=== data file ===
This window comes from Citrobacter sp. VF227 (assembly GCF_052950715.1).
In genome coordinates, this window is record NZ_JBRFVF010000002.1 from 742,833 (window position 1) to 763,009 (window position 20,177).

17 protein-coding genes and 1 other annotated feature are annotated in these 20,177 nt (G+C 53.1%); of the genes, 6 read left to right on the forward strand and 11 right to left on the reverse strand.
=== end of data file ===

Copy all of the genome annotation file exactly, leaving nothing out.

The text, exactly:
This window comes from Citrobacter sp. VF227 (assembly GCF_052950715.1).
In genome coordinates, this window is record NZ_JBRFVF010000002.1 from 742,833 (window position 1) to 763,009 (window position 20,177).

17 protein-coding genes and 1 other annotated feature are annotated in these 20,177 nt (G+C 53.1%); of the genes, 6 read left to right on the forward strand and 11 right to left on the reverse strand.